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Prevention – Be Prepared, Informed and Flexible

Although no one knows for sure when the next pandemic will arrive or how severe it will be, it is important to be prepared. If fact, there are a number of basic steps you can take which will help you and your family to be better prepared for many types of emergencies such as power outages, storms, floods, etc. … as well as a pandemic.

Start with a plan for you and your family and make plans to be prepared. Below are some general steps you can take.

  1. Have an emergency kit.
    • Public Safety and Emergency Preparedness Canada has a web site called “72 Hours: Is your Family Prepared?” which will help you prepare a basic kit as well as create a plan. For a pandemic, you may wish to be prepared for a longer period of time such as a week or two but know that some recommendations have extended this time period up to six weeks. This longer time is the estimated length of time for each “wave” of the pandemic.
    • Add items to your general emergency kit that will be helpful during a pandemic:
      Virus Defence
      • Regular soap (and water), or hand sanitizers
      • Disinfectant wipes/spray
      • Tissues

      Medicine Cabinet
      • Thermometer
      • Fever/Pain Relief (e.g. acetaminophen, ibuprofen)
      • Cough, Cold and Flu Medicine
      • Stomach remedies
      • Fluids
      • Anti-diarrhea medicine
      • Vitamins
      • An extra supply of regular prescriptions

  2. Track your Emergency contacts
    • Keep important contact information in one document. Program important phone numbers into your home phone, cell phone, and computer. For close family contacts, you may also want to list their full addresses, all phone numbers, and e-mails.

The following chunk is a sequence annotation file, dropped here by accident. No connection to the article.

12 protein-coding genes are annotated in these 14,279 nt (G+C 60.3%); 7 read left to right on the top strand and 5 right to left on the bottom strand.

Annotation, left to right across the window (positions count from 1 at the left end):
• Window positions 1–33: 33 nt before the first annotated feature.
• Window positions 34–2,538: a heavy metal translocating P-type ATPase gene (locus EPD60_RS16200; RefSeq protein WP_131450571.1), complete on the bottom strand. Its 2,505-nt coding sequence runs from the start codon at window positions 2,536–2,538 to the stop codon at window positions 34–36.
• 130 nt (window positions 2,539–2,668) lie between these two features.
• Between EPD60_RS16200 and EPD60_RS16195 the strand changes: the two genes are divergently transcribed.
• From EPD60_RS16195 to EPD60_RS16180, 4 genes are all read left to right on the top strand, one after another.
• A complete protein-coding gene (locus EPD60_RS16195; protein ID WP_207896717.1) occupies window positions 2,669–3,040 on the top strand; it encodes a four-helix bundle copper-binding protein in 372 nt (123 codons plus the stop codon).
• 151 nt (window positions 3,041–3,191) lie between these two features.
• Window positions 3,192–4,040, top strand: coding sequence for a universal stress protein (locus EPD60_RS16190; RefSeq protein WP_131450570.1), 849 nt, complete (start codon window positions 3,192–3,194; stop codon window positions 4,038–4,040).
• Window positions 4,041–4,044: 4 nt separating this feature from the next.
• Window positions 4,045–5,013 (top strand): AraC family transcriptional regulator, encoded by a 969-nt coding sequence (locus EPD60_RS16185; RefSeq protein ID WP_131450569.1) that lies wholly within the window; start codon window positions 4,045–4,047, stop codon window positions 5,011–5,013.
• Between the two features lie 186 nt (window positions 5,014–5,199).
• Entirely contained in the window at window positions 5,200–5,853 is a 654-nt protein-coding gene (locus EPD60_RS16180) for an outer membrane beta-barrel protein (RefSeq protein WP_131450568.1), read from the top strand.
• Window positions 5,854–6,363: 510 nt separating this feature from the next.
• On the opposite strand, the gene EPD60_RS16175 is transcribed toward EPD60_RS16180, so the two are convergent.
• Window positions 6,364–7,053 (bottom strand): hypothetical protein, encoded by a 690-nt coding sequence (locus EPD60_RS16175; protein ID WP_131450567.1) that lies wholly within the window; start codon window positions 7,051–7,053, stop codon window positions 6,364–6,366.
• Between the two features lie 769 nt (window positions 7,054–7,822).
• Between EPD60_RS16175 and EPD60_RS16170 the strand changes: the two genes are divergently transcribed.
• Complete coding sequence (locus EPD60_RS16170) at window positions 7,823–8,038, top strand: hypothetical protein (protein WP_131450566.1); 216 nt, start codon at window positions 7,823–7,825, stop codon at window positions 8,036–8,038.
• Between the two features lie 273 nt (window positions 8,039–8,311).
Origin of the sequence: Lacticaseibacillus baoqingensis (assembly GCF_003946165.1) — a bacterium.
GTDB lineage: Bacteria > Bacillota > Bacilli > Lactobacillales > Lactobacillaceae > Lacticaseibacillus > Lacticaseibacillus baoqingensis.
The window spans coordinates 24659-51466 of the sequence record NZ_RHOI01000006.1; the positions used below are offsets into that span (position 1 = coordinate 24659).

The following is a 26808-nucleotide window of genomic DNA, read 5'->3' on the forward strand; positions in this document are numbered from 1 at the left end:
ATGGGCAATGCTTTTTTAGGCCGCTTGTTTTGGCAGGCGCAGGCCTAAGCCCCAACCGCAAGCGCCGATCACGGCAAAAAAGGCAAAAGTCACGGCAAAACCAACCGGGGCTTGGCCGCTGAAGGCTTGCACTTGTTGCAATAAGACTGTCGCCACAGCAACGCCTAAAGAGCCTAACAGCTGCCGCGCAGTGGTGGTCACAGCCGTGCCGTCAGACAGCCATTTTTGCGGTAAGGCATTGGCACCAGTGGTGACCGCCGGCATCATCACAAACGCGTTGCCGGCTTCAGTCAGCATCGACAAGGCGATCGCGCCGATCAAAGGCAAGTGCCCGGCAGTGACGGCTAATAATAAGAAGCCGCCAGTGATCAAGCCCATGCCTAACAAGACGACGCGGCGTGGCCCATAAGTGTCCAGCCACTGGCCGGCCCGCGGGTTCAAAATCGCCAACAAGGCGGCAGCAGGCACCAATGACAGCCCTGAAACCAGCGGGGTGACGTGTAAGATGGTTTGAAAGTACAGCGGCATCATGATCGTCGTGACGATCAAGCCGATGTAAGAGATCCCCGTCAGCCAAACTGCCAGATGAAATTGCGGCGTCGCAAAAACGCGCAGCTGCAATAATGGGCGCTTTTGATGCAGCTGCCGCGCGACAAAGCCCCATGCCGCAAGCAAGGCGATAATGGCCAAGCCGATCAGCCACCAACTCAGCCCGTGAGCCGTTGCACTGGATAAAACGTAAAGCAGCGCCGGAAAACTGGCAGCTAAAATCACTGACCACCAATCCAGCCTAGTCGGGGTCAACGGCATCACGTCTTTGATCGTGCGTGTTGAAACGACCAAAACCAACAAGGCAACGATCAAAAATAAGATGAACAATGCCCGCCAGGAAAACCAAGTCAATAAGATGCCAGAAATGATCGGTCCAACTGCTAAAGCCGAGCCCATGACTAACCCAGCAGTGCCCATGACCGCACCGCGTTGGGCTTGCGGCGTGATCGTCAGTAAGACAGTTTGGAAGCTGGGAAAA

• It is a good idea to have at least one contact that lives out-of-town. This person should live far enough away that they will probably not be affected by the same event as you.
      • If you are new to the area and do not know many people, make arrangements with work, or a person at a local cultural or community organization
      • If you live alone, make special arrangements with other family members, friends or neighbours. Ask that they keep in contact with you, or come to check on you. Be sure that any family or friends that live alone have made these arrangements for themselves.

    • A sample list of contact numbers includes:

      Local Emergency Numbers  
      • Fire, Police, Ambulance
      911 (where available) or
      Non-Emergency Local Numbers  
      • Police
      • Fire
      • Doctors Office / Health Clinic
      • Other
      Family and Friends (Don’t forget to list home, work and cell numbers)
      Out of Town Contact  

  3. Health information and needs
    • Have a current list of medical information for each family member. Talk to you doctor about preparing a short-term supply of medications or necessary medical supplies. Don’t forget to include extra prescription orders since pharmacy services may be temporarily unavailable. Make a “grab bag” with a two-week supply, if possible.

    Person Health Information and Special Needs (include location of their “grab bag”)

  4. Pets
    • Don’t forget to add extra water for your pets to your emergency kit (about 1 litre/day for a medium sized dog), as well as their food or any medications they may need.
    • Find places that may be able to care for your pets such as other family members or a kennel. If you need to go to a public shelter or a hotel, many will not allow pets.